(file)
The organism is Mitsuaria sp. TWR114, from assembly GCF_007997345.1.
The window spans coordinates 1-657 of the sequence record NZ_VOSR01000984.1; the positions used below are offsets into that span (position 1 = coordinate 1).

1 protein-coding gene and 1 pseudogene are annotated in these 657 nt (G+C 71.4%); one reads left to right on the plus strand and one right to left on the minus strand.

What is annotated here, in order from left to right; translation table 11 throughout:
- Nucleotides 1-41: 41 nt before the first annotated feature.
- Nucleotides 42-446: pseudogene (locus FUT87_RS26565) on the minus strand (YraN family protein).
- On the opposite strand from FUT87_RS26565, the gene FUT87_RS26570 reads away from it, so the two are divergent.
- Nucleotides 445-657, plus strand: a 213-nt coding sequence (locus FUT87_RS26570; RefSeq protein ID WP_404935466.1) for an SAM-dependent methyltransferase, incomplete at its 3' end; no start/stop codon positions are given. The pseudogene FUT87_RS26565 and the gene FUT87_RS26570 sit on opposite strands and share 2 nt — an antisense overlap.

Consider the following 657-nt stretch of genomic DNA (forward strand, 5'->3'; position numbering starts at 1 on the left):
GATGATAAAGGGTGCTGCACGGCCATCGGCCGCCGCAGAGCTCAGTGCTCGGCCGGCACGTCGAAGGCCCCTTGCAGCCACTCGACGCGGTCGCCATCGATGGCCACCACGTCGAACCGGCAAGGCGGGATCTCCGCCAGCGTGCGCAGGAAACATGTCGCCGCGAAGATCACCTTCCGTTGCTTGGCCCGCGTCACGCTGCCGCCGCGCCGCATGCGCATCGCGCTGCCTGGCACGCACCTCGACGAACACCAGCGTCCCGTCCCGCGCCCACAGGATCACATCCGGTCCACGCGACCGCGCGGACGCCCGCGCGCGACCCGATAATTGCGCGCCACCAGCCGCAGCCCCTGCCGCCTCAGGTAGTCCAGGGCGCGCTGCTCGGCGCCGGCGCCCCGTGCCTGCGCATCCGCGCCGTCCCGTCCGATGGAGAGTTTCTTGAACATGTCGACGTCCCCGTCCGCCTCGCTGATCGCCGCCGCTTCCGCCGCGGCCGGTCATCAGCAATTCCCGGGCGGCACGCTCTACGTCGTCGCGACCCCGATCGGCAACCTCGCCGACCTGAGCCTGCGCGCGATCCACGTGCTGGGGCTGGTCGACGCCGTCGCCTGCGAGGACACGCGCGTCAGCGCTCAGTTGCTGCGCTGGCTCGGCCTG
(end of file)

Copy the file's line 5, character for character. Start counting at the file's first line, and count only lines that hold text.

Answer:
- Nucleotides 1-41: 41 nt before the first annotated feature.